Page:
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      Influence of social experiences in shaping perceptions of the Ebola virus among African residents of Hong Kong during the 2014 outbreak: a qualitative study

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          The outbreak of Ebola virus disease (EVD) in Africa in 2014 attracted worldwide attention. Because of the high mortality rate, marginalised social groups are vulnerable to disease-associated stigmatisation and discrimination, according to the literature. In Hong Kong, ethnic minorities such as Africans are often disadvantaged groups because of their low position in the social hierarchy. In 2011, approximately 1700 Africans were residing in Hong Kong. Their overseas experiences during the EVD outbreak were not well documented. Therefore, this study investigated the EVD-associated stigmatisation experiences of African residents of Hong Kong with chronic illnesses, and how these experiences shaped their perceptions of EVD.


          A qualitative design with 30 in-depth semistructured interviews was conducted with chronically ill African residents of Hong Kong.


          The interview data showed that the sampled Africans often experienced stigmatisation in their workplaces and in the community during the EVD outbreak. Their experiences of EVD-associated stigma were correlated to the embedded social and cultural values regarding ethnic minorities in Hong Kong. These experiences of being stigmatised shaped the perceptions of the Africans of EVD, leading them to view EVD as shameful and horrifying. They also perceived EVD as retribution and was introduced by Westerners. The participants’ perceptions of EVD influenced their responses to and behaviour towards EVD, which may have posed potential threats to Hong Kong’s public health.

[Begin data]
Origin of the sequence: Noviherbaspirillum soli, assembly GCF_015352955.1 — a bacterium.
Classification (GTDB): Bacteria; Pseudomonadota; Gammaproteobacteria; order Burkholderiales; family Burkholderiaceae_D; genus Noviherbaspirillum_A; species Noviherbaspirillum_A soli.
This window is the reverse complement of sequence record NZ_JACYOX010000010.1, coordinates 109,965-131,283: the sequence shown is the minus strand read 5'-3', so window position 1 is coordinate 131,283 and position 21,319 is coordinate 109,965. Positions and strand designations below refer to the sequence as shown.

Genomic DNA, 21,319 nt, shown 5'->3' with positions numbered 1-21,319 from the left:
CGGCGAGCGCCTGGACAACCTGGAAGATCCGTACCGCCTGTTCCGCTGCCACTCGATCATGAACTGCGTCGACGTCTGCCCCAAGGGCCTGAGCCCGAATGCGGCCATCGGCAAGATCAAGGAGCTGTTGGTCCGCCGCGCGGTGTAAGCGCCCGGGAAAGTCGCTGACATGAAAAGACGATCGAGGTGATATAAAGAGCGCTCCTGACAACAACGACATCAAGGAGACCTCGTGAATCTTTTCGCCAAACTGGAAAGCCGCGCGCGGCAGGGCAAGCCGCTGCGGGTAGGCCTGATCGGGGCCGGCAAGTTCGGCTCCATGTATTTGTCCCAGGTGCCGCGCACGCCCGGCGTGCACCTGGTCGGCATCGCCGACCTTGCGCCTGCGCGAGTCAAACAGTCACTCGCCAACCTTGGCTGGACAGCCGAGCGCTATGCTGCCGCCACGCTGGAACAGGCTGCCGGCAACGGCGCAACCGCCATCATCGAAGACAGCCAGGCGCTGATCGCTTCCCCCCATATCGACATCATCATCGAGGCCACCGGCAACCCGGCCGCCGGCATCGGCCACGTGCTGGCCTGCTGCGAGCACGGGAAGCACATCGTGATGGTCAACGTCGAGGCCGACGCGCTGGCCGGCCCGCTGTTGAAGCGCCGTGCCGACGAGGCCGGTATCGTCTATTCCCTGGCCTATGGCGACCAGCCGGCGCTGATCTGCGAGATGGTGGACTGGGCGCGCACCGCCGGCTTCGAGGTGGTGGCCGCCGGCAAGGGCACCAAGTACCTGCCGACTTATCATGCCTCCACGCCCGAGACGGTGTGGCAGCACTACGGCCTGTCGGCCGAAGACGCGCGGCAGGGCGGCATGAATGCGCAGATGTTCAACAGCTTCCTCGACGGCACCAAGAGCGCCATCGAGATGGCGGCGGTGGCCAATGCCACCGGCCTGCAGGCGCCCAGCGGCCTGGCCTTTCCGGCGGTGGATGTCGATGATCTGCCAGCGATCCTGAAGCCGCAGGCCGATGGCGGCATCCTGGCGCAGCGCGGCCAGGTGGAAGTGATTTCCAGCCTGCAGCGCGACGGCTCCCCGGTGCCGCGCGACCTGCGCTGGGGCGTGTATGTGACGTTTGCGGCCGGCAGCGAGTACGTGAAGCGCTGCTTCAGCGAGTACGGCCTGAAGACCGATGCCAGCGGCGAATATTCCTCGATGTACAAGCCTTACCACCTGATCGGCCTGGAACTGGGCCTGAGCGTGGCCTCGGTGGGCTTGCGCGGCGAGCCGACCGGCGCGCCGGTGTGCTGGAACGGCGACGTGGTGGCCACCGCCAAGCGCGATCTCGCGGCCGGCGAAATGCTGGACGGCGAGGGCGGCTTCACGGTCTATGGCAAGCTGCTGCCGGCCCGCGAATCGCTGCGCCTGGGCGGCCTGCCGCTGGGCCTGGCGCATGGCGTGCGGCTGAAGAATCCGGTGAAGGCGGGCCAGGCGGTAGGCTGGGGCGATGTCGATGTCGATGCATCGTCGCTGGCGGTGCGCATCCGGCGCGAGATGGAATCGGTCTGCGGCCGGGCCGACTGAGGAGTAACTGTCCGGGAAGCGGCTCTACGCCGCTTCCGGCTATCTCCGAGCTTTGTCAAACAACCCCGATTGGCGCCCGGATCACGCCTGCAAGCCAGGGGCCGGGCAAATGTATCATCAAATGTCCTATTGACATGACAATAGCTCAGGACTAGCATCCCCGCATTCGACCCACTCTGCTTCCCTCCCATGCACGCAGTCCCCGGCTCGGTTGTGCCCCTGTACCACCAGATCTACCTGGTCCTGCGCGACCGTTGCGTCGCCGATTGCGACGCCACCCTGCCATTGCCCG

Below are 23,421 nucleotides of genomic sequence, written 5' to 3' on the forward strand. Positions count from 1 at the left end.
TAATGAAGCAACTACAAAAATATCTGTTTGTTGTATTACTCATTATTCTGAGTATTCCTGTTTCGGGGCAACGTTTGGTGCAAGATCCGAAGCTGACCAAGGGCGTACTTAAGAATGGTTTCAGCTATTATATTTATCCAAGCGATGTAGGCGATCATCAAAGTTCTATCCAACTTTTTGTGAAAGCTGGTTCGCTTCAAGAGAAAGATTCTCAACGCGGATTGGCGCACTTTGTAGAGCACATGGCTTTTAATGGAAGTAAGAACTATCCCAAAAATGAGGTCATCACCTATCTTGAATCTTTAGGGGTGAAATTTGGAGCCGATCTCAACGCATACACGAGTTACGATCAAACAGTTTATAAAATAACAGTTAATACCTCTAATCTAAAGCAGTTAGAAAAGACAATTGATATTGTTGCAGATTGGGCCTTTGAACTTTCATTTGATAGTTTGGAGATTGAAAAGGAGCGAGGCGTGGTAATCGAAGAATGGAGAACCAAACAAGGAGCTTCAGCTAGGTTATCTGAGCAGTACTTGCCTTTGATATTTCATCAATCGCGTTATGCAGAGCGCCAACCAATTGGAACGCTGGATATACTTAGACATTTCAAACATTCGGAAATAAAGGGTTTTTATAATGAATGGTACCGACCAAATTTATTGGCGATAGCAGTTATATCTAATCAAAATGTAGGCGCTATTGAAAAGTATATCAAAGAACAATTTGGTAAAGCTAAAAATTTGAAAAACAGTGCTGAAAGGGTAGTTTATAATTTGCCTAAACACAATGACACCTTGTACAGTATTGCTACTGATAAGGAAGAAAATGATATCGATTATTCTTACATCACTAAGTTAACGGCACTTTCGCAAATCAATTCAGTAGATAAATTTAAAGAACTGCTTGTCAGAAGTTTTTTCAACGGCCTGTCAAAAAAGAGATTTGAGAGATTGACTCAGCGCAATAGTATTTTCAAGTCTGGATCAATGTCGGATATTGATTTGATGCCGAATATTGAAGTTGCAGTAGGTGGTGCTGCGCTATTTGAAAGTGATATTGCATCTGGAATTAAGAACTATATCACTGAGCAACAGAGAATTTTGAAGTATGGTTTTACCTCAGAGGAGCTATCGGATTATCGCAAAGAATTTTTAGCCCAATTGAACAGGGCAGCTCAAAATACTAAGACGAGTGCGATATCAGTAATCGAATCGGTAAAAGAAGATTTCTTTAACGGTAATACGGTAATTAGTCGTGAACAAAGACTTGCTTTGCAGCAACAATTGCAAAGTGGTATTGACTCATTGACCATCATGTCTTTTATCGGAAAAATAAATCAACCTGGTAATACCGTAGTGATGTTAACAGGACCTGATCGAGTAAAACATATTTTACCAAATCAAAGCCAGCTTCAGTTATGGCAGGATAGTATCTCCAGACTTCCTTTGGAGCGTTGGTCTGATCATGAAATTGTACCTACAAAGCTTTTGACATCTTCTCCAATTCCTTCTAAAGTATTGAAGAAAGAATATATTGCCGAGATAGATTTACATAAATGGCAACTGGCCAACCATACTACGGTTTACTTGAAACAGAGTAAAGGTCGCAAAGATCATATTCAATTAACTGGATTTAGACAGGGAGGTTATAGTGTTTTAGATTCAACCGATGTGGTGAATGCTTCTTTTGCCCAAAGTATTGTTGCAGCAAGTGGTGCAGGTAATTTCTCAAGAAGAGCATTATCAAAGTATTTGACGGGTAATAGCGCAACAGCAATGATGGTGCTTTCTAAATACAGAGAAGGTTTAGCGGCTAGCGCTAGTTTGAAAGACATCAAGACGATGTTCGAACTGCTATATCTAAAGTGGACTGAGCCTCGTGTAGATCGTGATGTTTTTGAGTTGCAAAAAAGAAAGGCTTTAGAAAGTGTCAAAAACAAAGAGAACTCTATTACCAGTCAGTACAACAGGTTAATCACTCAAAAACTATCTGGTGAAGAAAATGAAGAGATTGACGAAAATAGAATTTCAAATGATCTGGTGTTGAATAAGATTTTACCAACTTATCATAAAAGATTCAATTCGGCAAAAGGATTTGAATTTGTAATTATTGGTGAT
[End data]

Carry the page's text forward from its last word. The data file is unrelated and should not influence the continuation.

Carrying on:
The EVD outbreak was not the only cause of the participants’ stigmatisation; rather, their EVD-associated experiences were a continuation and manifestation of the embedded social and cultural values regarding ethnic minorities in Hong Kong. The experiences of being stigmatised shaped the participants’ perceptions of EVD. Because of their marginalised social position and isolation from the main community, the participants had extremely limited access to reliable information about EVD. As a result, they used their own cultural beliefs to understand EVD, which might have ultimately influenced their health behaviours. The experiences of the participants showed that ethnic minorities in Hong Kong were in need of more culturally responsive social and health care support to obtain reliable information about the nature of and preventive measures against EVD.

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          Most cited references 16

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              Pathways to treatment for tuberculosis in Bali: patient perspectives.

              The authors explored treatment-seeking behavior among people with tuberculosis (TB) in Bali, Indonesia. They conducted in-depth interviews with 5 people who had been diagnosed with TB and 6 people who were suspected of having TB but who had not yet received a diagnosis. Participants reported frequent delays in obtaining a diagnosis of TB and obtaining adequate treatment. The authors describe issues associated with treatment-seeking behavior using the following five main themes: awareness of TB-causes, symptoms, and seriousness; influence of others; treatment quality; treatment barriers and default; and stigma and fear. Their findings reinforce the importance of a comprehensive TB control program that provides quality diagnostic and treatment services, and patient and community education, and enables patient involvement in treatment.

                Author and article information

                Int J Equity Health
                Int J Equity Health
                International Journal for Equity in Health
                BioMed Central (London )
                5 October 2015
                5 October 2015
                : 14
                David C. Lam Institute for East–West Studies (Environment, Health, and Sustainability working group), Hong Kong Baptist University, Kowloon Tong, Hong Kong
                © Siu. 2015

                Open AccessThis article is distributed under the terms of the Creative Commons Attribution 4.0 International License (, which permits unrestricted use, distribution, and reproduction in any medium, provided you give appropriate credit to the original author(s) and the source, provide a link to the Creative Commons license, and indicate if changes were made. The Creative Commons Public Domain Dedication waiver ( applies to the data made available in this article, unless otherwise stated.

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